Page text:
In the autumn of 2010 Emmelshausen station was rebuilt. Two new switches were installed and a new platform was built on track 1 to enable trains to stop there again. The signal box at the entrance to the station became redundant during the conversion work.

On the last day before the Easter school holidays on the 15 April 2011, Zweckverband SPNV-Nord terminated the operations of DB Regio on the line. During the holidays, the platforms at Boppard-Fleckertshöhe and Ehr stations were renewed. On 29 April 2011, the Federal Railway Authority issued a limited operating license to Rhenus Veniro for the three RS1 DMUs (650350–650352), valid to 31 December 2011, allowing them to be used. Further modifications to the brake system were necessary to obtain a full permit. Until these were carried out the DMUs could not be operated at full occupancy.

After a few, minor repairs by the manufacturer, Stadler Rail, Rhenus Veniro commenced operations on 4 May 2011 at 05:23, three days after the announced date for scheduled operations. However, not all three trains were used as the repairs were not complete. Therefore, the route was initially operated with one train, with additional buses used for school transport.[5] From 8 August 2011, the first day of school after the summer holidays, Rhenus Veniro operated two coupled DMUs for the student traffic, which allowed a reduction in the operation of school buses.[6]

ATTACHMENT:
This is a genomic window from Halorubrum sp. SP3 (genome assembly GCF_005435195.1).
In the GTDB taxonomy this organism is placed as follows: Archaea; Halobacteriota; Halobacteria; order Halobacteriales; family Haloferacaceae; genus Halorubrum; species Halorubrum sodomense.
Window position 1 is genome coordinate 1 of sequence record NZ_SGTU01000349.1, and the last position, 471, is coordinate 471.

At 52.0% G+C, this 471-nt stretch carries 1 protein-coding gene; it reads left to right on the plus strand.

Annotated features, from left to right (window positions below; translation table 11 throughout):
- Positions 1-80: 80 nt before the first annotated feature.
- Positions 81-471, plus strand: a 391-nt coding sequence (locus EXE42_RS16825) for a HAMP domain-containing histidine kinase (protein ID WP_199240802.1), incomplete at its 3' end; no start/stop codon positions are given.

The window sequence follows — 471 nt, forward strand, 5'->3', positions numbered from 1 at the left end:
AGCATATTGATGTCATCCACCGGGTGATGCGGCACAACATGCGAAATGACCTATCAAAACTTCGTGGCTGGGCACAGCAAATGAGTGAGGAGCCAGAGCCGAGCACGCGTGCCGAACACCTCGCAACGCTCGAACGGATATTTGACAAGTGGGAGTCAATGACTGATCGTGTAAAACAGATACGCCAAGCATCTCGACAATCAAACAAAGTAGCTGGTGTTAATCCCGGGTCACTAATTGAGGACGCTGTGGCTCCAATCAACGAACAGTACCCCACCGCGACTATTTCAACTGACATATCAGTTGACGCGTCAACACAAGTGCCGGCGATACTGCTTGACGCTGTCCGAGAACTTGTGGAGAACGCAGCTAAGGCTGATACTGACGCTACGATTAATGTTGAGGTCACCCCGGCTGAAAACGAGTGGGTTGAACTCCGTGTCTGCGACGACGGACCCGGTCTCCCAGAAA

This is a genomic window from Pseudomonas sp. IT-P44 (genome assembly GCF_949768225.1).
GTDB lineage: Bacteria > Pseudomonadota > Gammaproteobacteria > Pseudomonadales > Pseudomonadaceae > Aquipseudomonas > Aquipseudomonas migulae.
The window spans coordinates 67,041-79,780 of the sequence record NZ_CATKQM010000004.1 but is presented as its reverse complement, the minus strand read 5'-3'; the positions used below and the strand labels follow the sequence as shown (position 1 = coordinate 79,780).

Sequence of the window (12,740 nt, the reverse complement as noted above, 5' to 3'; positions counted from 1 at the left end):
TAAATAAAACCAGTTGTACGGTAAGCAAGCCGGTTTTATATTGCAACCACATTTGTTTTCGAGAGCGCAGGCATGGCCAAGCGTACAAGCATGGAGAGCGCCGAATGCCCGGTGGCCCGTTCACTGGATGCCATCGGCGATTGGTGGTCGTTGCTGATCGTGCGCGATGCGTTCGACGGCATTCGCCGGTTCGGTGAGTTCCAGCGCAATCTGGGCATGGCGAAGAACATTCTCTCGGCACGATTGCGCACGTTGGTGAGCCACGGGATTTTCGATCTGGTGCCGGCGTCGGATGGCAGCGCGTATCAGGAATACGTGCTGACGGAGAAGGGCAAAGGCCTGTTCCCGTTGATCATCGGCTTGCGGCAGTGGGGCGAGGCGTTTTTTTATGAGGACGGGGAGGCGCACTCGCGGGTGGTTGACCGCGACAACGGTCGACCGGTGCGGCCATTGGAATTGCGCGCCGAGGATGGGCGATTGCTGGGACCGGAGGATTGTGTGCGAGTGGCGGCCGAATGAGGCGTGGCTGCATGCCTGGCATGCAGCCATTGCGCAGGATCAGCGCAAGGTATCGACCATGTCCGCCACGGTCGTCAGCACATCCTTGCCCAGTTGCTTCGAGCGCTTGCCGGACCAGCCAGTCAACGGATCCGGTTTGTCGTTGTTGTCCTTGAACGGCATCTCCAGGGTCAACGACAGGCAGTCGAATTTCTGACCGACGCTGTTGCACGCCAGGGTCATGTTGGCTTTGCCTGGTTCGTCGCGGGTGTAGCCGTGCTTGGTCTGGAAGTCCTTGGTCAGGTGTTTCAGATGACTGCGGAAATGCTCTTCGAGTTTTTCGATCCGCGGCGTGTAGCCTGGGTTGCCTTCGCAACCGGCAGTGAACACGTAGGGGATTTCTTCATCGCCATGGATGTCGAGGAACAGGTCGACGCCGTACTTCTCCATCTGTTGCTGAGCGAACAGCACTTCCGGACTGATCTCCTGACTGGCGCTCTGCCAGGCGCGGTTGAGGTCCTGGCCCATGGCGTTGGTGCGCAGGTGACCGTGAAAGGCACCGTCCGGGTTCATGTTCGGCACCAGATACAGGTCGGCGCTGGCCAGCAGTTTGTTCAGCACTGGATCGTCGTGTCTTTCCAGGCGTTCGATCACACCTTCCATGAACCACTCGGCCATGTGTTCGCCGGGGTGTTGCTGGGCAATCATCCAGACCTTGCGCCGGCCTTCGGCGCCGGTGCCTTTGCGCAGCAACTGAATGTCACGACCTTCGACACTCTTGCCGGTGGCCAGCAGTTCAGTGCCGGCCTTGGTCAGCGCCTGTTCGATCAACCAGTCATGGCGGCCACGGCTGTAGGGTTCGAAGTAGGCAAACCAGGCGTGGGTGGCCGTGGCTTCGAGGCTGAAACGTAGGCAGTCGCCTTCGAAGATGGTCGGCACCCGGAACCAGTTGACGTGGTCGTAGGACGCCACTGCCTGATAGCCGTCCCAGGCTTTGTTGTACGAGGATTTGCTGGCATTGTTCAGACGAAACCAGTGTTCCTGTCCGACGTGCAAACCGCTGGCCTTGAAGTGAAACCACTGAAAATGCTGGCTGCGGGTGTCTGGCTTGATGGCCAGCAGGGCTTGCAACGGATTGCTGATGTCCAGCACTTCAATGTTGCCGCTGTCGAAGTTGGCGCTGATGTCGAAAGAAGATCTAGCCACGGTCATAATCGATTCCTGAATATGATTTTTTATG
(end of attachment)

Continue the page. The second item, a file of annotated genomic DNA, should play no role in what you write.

One of the three DMUs received unrestricted approval from the Federal Railway Authority in December 2011.[7] The other two vehicles received full approval at the beginning of January 2012. Since then, the three-carriage DMUs have been able to run, so no additional school buses are now required.[8]

Grades[edit]

The section of the Hunsrück Railway from Boppard to Emmelshausen is the steepest adhesion railway in western Germany. On the six-kilometre section from Boppard to Boppard-Buchholz it climbs 336 metres. The grade is 6.09% or 1 in 16.4. The section of the Hunsrück Railway between Boppard and Emmelshausen is protected as a monument as a result.[9]

Notes[edit]

  1. ^ Eisenbahnatlas Deutschland (German railway atlas) (2009/2010 ed.). Schweers + Wall. 2009. ISBN 978-3-89494-139-0. 
  2. ^ "Wiederaufnahme der Hunsrückbahn" (in German). Zweckverband SchienenPersonenNahVerkehr Rheinland-Pfalz Nord. Retrieved 25 May 2012. 
  3. ^ "Rhenus Veniro unterzeichnet Verkehrsvertrag für den Betrieb der Hunsrückbahn" (in German). Rhenus Veniro. 20 May 2008. Retrieved 25 May 2012. 
  4. ^ "Hunsrückbahn startet mit neuem Fahrplan - Züge verkehren in Zusammenarbeit mit DB Regio" (in German). Rhenus Veniro. 11 December 2009. Retrieved 25 May 2012. 
  5. ^ "Neue Qualität auf der Hunsrückbahn: Betriebsaufnahme mit modernen Fahrzeugen auf der Strecke Boppard – Emmelshausen am 4. Mai" (in German). Rhenus Veniro. 4 May 2011. Retrieved 25 May 2012. 
  6. ^ "140 Schüler können Montag Zug fahren". Rhein-Zeitung (in German). 6 August 2011. Retrieved 25 May 2012. 
  7. ^ "Dezember 2011: Licht am Ende des Tunnels". Rhein-Zeitung (in German). 5 January 2012. Retrieved 25 May 2012. 
  8. ^ "Hünsrückbahn: Signale auf Grün". Rhein-Zeitung (in German). 5 January 2012. Retrieved 25 May 2012. 
  9. ^ "Nachrichtliches Verzeichnis der Kulturdenkmäler Rhein-Hunsrück-Kreis" (PDF; 1.5 MB) (in German). Koblenz: Generaldirektion Kulturelles Erbe Rheinland-Pfalz. 2011. pp. 10 and 17. Retrieved 25 May 2012. 

External links[edit]